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ICSR Insight – Syria’s Best of Enemies Breaking Good

18/01/2018

By Inna Rudolf, Research Fellow, ICSR

Only a week ahead of the upcoming Geneva talks at the end of January and the controversial Syrian National Dialogue Congress planned for Sochi, high-ranking representatives of the country’s most influential Alawite and Sunni tribal confederations met in Rome with members of the Christian and Druze minorities. Breaking free from an abusive status quo, they jointly announced an authentic code of conduct document. Driven by a legacy of tolerance and co-existence, forgiveness is their delayed revenge.

For far too long has the Syrian conflict been painted in black and white, cementing a hostage situation in which the grey Syria is still caught up between a repressive regime and a vengeful armed opposition. Tired of being a pawn in repetitive gambits, individual leaders of Syria’s highly divided communities have now decided to turn the page. Over a year ago they had launched a uniquely cross-sectarian initiative meant to restore trust, build bridges and address mutual fears in a safe environment.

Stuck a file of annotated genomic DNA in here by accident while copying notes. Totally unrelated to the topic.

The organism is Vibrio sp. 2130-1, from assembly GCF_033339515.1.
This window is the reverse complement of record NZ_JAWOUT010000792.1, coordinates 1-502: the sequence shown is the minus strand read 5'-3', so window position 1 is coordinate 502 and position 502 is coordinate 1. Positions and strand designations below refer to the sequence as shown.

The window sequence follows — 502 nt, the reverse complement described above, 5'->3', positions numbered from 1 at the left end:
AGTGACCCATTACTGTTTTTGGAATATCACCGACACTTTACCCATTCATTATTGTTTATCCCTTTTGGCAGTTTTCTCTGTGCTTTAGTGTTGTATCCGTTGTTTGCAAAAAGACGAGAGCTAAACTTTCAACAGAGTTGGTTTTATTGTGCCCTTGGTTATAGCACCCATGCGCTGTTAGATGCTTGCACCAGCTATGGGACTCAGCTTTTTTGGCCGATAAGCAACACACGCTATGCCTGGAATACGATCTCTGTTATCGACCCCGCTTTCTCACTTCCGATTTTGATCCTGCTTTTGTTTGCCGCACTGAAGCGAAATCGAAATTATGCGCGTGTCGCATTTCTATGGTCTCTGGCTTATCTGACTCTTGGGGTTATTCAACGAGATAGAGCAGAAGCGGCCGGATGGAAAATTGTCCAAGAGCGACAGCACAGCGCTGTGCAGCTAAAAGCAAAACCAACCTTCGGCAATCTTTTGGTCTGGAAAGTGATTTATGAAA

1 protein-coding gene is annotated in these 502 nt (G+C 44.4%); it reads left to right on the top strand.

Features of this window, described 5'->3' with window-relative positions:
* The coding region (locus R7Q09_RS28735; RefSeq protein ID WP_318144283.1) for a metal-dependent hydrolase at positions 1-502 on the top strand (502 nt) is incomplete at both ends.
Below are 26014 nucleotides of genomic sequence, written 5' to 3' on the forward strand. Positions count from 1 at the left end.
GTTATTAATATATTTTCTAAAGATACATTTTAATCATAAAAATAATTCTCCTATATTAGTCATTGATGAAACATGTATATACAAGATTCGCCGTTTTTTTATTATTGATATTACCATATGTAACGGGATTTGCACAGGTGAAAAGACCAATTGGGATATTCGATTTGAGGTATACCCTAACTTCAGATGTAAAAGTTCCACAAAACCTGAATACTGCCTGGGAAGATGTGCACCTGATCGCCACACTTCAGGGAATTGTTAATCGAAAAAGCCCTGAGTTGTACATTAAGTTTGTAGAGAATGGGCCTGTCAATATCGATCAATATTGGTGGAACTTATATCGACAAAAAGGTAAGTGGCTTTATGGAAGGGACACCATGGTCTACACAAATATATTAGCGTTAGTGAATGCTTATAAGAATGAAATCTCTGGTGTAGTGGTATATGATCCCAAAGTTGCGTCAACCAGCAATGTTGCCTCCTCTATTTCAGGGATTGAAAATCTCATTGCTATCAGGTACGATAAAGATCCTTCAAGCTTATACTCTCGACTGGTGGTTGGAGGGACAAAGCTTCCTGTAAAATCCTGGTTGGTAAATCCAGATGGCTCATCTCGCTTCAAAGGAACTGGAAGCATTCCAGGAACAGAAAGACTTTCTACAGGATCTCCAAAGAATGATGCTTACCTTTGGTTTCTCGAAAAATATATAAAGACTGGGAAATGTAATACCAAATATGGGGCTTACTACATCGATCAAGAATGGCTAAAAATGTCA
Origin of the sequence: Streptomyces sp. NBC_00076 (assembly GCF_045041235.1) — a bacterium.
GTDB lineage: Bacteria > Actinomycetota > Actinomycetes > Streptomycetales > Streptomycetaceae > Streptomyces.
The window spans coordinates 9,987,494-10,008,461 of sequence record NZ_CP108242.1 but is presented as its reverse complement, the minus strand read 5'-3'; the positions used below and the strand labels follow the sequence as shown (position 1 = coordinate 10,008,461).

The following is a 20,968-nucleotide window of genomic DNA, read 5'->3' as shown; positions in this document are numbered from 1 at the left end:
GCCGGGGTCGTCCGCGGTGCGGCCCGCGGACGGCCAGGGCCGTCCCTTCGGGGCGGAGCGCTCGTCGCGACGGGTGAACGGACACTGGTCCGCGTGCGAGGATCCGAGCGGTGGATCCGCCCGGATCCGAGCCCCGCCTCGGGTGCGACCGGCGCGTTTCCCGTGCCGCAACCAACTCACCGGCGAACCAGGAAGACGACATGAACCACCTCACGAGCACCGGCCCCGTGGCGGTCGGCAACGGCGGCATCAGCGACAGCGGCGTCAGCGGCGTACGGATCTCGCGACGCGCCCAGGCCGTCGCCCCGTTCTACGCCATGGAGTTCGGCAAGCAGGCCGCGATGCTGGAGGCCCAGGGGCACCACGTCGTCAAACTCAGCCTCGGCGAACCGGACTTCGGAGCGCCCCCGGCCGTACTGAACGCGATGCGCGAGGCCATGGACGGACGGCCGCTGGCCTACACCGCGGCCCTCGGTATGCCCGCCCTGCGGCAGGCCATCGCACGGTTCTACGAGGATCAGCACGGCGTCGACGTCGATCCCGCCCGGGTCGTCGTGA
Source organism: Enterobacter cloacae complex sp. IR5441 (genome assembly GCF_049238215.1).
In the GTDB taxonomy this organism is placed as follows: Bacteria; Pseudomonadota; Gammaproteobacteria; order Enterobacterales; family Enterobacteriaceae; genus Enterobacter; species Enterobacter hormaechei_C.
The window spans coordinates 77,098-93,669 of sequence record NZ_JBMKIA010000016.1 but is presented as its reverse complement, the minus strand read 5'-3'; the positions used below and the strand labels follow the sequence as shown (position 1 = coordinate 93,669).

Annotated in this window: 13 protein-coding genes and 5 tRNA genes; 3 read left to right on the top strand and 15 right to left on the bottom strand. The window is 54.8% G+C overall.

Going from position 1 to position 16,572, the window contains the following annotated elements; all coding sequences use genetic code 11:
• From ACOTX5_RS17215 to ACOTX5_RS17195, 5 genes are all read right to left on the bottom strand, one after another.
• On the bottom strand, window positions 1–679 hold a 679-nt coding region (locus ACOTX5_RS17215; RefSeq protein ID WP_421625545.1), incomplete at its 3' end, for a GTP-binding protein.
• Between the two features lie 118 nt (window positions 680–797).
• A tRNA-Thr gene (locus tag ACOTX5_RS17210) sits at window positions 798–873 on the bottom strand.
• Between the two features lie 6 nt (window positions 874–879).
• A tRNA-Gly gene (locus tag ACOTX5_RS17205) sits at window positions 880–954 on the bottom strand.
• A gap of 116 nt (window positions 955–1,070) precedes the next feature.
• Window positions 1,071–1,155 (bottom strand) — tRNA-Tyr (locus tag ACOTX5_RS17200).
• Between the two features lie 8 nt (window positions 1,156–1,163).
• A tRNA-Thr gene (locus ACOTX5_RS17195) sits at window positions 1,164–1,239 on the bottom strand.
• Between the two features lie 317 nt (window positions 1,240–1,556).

After months of heated discussions occasionally eased by excessive tobacco indulgence, as most participants recall, these unlikely allies united around a historic code of conduct comprising eleven simple guiding principles. Restraining from the use of a heavy legal jargon, the language is clear and easily comprehensible targeted at larger lay audiences.